Also... get some friends and do both single and group zombie sounds... Groups always sound better than layered singles. And you might also want to play around with this app: http://orfeasboteas.com/dehumaniser/. I tend to process the sound and then layer it against the original for best flexibility.


1

My suggestion would be to get a bunch of people together and do a voice record session. You can record as a group as well as individuals and then build up a library for you to use. The moaning will be more convincing with a human voice and you can always augment any specific attacks with more layered sounds.


1

I think you've already hit the nail on the head in your question; just do some moaning, and various types of breathing yourself and pitch that down too; scrap the lion growls! But don't just pitch it down, stretch it too, long and slow. If you want to layer it up even more though, then you could add some wet slurping squelching sounds etc. for 'freshly ...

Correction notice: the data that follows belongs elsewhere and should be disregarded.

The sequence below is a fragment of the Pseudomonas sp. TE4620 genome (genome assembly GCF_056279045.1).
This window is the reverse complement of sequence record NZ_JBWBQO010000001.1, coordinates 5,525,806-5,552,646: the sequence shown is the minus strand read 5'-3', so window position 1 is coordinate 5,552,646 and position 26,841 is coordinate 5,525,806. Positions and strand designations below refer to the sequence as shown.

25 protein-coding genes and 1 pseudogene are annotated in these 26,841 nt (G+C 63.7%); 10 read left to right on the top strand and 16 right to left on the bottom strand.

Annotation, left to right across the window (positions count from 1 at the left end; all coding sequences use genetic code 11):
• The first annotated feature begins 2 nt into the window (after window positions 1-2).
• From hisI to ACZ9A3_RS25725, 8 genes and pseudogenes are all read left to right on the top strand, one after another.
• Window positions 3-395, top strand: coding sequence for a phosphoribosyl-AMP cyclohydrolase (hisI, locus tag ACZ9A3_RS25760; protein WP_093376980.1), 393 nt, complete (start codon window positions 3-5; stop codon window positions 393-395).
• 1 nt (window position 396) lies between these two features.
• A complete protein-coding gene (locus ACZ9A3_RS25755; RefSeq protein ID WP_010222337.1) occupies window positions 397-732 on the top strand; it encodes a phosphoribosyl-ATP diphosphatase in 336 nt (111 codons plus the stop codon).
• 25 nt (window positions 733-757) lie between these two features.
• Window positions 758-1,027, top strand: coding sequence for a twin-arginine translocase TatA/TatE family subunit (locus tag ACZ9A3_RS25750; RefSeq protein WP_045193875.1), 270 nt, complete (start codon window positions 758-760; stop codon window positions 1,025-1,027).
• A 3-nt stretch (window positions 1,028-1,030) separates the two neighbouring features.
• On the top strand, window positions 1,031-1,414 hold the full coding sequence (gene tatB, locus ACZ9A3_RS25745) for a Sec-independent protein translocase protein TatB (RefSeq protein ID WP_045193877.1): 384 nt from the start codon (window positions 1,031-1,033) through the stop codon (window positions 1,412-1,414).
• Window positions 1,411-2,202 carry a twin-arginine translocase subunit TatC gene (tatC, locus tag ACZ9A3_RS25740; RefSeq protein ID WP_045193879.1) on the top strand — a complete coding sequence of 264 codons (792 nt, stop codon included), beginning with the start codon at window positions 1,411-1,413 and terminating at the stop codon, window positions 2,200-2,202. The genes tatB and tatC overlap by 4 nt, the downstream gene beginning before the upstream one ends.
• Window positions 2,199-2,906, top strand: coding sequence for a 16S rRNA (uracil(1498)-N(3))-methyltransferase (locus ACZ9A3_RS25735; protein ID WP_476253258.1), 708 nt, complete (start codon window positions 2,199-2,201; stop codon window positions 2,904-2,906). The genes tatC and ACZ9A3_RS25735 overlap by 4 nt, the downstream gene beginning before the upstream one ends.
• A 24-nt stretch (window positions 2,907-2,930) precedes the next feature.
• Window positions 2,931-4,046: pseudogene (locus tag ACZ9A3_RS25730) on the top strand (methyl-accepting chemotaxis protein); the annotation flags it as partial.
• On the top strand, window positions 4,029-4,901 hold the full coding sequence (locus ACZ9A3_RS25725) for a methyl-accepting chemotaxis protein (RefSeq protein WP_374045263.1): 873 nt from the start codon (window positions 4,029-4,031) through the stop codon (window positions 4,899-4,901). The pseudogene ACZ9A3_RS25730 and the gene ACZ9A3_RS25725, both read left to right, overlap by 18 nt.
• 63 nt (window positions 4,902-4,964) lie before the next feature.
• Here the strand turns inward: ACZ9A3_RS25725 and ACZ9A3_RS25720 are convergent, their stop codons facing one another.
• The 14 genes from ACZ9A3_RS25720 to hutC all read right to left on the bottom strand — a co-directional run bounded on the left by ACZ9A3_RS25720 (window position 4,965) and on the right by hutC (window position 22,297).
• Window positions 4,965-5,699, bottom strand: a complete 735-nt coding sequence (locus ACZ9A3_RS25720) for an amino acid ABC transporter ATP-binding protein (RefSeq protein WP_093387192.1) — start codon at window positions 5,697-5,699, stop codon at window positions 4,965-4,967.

1

The scariest monster I ever created was by granulising baby loughs/crys with ableton inbuilt granulizer/pitch shifting algorithm. Just pitch it down and make the grains short and audible. BrRRIIiiahhhhhriiiaraawwr :)


1

Pigs do great shrieks and squeals. I used these for vampires with excellent results.


1

My parents' dogs and my girlfriend's (now deceased) cat have made multiple appearances as monsters. I do a bunch of my own monster vocalizations as well. Long ago I also did some recordings of a device at a museum that approximated the mechanics of a dinosaur's roar, and used that for a few things. It was essentially a bellows and a long plastic tube/hose ...